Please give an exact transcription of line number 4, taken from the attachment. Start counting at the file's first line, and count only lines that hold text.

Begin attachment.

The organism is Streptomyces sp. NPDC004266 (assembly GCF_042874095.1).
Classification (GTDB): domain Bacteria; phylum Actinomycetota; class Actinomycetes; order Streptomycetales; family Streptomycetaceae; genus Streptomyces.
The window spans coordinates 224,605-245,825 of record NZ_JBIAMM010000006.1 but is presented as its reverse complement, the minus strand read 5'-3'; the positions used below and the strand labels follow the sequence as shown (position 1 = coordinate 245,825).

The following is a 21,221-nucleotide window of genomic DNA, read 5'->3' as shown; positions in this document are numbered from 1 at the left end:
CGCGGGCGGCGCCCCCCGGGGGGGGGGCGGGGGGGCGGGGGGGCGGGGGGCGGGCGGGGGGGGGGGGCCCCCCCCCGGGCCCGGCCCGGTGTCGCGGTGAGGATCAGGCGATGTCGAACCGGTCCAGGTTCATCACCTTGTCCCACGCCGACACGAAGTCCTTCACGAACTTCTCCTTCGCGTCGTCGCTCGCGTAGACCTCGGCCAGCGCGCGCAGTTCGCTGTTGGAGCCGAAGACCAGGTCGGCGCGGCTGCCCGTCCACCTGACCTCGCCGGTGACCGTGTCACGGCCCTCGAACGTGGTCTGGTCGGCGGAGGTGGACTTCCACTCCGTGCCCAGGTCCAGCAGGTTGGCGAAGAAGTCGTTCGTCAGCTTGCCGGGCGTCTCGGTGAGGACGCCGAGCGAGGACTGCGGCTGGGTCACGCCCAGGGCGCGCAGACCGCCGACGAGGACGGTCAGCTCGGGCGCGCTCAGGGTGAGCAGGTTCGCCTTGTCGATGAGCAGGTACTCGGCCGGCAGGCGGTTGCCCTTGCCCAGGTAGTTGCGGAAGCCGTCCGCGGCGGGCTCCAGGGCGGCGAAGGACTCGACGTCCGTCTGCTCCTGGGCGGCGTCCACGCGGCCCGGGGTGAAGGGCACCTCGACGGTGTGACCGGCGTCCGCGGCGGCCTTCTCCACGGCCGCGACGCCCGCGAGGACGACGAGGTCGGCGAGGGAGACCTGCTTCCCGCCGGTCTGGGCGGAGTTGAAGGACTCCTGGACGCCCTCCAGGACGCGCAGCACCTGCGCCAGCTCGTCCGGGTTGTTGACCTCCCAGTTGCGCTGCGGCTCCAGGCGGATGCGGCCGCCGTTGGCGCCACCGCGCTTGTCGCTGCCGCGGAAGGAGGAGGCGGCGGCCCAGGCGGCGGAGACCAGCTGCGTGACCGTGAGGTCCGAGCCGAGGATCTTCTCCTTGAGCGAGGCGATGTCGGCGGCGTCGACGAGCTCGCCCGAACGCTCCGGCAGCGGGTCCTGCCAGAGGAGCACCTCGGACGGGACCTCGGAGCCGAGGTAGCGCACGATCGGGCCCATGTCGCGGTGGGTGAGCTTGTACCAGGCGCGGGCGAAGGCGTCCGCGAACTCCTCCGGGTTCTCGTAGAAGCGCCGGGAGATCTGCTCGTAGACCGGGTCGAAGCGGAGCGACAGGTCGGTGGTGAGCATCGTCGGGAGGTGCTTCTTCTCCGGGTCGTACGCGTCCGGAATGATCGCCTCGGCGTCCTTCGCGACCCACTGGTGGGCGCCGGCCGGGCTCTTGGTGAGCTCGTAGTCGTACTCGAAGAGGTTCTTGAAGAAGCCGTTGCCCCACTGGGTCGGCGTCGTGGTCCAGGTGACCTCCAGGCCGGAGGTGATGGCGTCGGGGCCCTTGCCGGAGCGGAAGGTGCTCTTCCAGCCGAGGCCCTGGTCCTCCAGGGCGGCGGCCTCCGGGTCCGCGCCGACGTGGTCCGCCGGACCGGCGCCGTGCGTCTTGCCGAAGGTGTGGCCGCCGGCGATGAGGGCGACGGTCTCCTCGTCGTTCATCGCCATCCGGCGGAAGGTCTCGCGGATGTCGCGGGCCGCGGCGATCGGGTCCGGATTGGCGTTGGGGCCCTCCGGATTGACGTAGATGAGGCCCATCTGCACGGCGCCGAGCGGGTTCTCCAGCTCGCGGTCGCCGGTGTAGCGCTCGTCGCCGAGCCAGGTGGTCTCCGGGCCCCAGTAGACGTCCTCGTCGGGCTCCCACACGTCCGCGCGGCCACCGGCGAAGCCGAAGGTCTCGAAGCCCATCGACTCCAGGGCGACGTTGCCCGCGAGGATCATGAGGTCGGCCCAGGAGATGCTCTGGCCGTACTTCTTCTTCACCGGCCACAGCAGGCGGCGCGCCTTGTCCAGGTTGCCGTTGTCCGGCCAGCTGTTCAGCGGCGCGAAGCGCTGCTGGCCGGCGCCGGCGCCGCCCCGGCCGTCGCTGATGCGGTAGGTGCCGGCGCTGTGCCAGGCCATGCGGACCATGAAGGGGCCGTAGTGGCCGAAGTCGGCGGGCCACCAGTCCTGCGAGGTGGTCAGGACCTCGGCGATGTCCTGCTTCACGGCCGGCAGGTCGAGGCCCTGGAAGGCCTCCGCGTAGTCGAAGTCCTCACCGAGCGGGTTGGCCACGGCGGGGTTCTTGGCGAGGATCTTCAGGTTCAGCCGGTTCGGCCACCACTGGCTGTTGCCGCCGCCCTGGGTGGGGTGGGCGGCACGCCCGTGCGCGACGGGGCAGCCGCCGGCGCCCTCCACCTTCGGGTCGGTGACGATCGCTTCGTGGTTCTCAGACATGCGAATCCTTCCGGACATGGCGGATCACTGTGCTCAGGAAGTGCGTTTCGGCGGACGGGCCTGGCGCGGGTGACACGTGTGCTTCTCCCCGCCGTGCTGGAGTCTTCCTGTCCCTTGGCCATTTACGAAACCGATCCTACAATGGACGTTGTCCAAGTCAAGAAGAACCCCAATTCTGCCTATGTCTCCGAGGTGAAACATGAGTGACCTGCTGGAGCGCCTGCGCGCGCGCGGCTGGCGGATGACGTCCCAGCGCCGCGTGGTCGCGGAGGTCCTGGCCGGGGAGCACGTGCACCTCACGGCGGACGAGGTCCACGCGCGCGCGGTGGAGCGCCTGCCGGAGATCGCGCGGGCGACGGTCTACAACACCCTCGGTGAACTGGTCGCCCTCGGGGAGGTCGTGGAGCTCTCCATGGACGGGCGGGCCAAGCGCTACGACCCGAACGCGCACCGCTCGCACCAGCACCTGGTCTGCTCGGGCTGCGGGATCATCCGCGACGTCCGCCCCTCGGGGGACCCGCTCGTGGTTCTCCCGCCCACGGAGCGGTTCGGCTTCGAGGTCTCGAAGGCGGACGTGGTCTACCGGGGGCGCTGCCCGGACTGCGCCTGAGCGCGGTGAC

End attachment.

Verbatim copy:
The following is a 21,221-nucleotide window of genomic DNA, read 5'->3' as shown; positions in this document are numbered from 1 at the left end: